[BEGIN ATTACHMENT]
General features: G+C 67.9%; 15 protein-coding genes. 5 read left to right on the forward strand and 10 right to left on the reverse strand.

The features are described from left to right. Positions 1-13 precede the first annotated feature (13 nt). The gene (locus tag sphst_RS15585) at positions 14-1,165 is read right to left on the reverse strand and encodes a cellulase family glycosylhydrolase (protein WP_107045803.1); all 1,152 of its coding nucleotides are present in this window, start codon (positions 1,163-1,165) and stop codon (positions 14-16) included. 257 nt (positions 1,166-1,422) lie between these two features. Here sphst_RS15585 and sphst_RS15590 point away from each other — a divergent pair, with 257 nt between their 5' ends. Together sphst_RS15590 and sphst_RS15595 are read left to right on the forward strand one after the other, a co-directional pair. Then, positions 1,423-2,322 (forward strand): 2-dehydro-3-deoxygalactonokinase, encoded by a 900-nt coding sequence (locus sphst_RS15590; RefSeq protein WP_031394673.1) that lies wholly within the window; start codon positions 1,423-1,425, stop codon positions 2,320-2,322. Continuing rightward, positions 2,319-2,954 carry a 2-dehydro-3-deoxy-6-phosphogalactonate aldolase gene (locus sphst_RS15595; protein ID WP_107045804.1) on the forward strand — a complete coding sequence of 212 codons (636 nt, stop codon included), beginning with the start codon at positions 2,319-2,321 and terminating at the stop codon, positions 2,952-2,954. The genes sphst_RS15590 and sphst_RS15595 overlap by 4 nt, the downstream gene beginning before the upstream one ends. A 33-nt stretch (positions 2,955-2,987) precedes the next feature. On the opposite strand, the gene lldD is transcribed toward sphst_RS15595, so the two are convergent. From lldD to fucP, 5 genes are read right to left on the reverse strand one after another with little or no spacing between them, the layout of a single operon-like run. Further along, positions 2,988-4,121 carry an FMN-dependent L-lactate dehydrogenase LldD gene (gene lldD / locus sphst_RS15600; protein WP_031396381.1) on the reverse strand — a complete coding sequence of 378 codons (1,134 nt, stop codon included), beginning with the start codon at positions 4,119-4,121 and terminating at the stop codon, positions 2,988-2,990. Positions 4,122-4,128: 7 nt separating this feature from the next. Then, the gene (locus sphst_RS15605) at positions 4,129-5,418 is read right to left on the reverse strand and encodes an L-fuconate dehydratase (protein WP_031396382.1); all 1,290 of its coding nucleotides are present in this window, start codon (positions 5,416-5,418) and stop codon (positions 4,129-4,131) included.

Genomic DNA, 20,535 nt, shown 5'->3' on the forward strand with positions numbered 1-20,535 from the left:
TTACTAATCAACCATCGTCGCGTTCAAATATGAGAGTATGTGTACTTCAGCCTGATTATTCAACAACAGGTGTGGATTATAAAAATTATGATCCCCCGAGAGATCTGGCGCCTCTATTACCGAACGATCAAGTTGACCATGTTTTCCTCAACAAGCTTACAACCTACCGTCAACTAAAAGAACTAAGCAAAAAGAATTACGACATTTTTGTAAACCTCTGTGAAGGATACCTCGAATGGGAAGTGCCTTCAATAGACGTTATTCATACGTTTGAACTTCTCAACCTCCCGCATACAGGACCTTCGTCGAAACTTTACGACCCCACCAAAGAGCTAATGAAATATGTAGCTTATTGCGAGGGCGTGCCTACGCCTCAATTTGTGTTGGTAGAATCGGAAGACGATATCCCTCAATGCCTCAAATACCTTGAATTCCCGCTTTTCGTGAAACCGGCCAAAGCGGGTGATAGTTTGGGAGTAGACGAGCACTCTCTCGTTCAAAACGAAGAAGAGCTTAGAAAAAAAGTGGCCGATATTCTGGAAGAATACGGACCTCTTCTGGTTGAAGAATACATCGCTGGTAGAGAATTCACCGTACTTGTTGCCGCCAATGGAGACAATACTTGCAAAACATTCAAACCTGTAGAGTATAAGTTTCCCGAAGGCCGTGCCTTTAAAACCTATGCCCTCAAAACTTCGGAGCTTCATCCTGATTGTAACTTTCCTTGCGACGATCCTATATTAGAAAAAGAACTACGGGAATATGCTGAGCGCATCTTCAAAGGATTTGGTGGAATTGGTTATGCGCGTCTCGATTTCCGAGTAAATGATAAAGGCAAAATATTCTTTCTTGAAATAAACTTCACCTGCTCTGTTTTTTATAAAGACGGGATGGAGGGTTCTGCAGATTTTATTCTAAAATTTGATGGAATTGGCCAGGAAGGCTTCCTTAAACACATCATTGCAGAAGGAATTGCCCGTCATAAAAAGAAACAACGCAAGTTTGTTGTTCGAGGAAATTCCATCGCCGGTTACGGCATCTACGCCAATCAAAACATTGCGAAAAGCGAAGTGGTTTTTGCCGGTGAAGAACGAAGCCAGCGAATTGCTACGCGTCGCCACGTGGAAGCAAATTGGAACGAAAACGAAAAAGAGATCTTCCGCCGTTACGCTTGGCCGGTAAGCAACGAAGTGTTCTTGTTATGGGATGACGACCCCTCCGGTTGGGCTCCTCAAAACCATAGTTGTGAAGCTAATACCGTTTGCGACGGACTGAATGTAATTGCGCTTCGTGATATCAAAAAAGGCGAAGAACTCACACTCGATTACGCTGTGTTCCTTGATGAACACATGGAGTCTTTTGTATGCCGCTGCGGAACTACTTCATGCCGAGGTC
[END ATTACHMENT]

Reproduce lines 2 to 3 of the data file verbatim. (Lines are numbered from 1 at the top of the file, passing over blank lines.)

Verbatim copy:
The features are described from left to right. Positions 1-13 precede the first annotated feature (13 nt). The gene (locus tag sphst_RS15585) at positions 14-1,165 is read right to left on the reverse strand and encodes a cellulase family glycosylhydrolase (protein WP_107045803.1); all 1,152 of its coding nucleotides are present in this window, start codon (positions 1,163-1,165) and stop codon (positions 14-16) included. 257 nt (positions 1,166-1,422) lie between these two features. Here sphst_RS15585 and sphst_RS15590 point away from each other — a divergent pair, with 257 nt between their 5' ends. Together sphst_RS15590 and sphst_RS15595 are read left to right on the forward strand one after the other, a co-directional pair. Then, positions 1,423-2,322 (forward strand): 2-dehydro-3-deoxygalactonokinase, encoded by a 900-nt coding sequence (locus sphst_RS15590; RefSeq protein WP_031394673.1) that lies wholly within the window; start codon positions 1,423-1,425, stop codon positions 2,320-2,322. Continuing rightward, positions 2,319-2,954 carry a 2-dehydro-3-deoxy-6-phosphogalactonate aldolase gene (locus sphst_RS15595; protein ID WP_107045804.1) on the forward strand — a complete coding sequence of 212 codons (636 nt, stop codon included), beginning with the start codon at positions 2,319-2,321 and terminating at the stop codon, positions 2,952-2,954. The genes sphst_RS15590 and sphst_RS15595 overlap by 4 nt, the downstream gene beginning before the upstream one ends. A 33-nt stretch (positions 2,955-2,987) precedes the next feature. On the opposite strand, the gene lldD is transcribed toward sphst_RS15595, so the two are convergent. From lldD to fucP, 5 genes are read right to left on the reverse strand one after another with little or no spacing between them, the layout of a single operon-like run. Further along, positions 2,988-4,121 carry an FMN-dependent L-lactate dehydrogenase LldD gene (gene lldD / locus sphst_RS15600; protein WP_031396381.1) on the reverse strand — a complete coding sequence of 378 codons (1,134 nt, stop codon included), beginning with the start codon at positions 4,119-4,121 and terminating at the stop codon, positions 2,988-2,990. Positions 4,122-4,128: 7 nt separating this feature from the next. Then, the gene (locus sphst_RS15605) at positions 4,129-5,418 is read right to left on the reverse strand and encodes an L-fuconate dehydratase (protein WP_031396382.1); all 1,290 of its coding nucleotides are present in this window, start codon (positions 5,416-5,418) and stop codon (positions 4,129-4,131) included.

Genomic DNA, 20,535 nt, shown 5'->3' on the forward strand with positions numbered 1-20,535 from the left: